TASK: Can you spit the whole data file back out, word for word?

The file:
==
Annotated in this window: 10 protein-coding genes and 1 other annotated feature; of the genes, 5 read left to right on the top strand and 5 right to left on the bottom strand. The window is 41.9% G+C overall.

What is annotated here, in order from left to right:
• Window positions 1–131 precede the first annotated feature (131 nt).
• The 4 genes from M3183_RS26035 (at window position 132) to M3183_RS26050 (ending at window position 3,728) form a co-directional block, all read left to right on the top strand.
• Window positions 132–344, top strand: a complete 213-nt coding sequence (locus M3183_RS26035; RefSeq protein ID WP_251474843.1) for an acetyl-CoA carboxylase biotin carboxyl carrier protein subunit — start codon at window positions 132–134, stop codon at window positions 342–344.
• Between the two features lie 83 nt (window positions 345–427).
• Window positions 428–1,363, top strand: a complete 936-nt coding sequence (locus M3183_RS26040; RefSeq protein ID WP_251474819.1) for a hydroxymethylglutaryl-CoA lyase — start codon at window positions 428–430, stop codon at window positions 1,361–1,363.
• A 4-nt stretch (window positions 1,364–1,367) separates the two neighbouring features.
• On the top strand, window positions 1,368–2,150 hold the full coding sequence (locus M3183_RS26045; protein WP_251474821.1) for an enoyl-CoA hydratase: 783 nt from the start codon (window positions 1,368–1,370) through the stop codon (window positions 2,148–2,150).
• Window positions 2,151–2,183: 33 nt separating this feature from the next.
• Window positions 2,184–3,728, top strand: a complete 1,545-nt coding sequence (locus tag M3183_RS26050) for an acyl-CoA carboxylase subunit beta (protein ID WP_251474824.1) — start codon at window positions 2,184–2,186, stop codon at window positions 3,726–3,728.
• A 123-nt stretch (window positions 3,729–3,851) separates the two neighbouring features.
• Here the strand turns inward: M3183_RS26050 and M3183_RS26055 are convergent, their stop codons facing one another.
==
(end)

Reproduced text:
Annotated in this window: 10 protein-coding genes and 1 other annotated feature; of the genes, 5 read left to right on the top strand and 5 right to left on the bottom strand. The window is 41.9% G+C overall.

What is annotated here, in order from left to right:
• Window positions 1–131 precede the first annotated feature (131 nt).
• The 4 genes from M3183_RS26035 (at window position 132) to M3183_RS26050 (ending at window position 3,728) form a co-directional block, all read left to right on the top strand.
• Window positions 132–344, top strand: a complete 213-nt coding sequence (locus M3183_RS26035; RefSeq protein ID WP_251474843.1) for an acetyl-CoA carboxylase biotin carboxyl carrier protein subunit — start codon at window positions 132–134, stop codon at window positions 342–344.
• Between the two features lie 83 nt (window positions 345–427).
• Window positions 428–1,363, top strand: a complete 936-nt coding sequence (locus M3183_RS26040; RefSeq protein ID WP_251474819.1) for a hydroxymethylglutaryl-CoA lyase — start codon at window positions 428–430, stop codon at window positions 1,361–1,363.
• A 4-nt stretch (window positions 1,364–1,367) separates the two neighbouring features.
• On the top strand, window positions 1,368–2,150 hold the full coding sequence (locus M3183_RS26045; protein WP_251474821.1) for an enoyl-CoA hydratase: 783 nt from the start codon (window positions 1,368–1,370) through the stop codon (window positions 2,148–2,150).
• Window positions 2,151–2,183: 33 nt separating this feature from the next.
• Window positions 2,184–3,728, top strand: a complete 1,545-nt coding sequence (locus tag M3183_RS26050) for an acyl-CoA carboxylase subunit beta (protein ID WP_251474824.1) — start codon at window positions 2,184–2,186, stop codon at window positions 3,726–3,728.
• A 123-nt stretch (window positions 3,729–3,851) separates the two neighbouring features.
• Here the strand turns inward: M3183_RS26050 and M3183_RS26055 are convergent, their stop codons facing one another.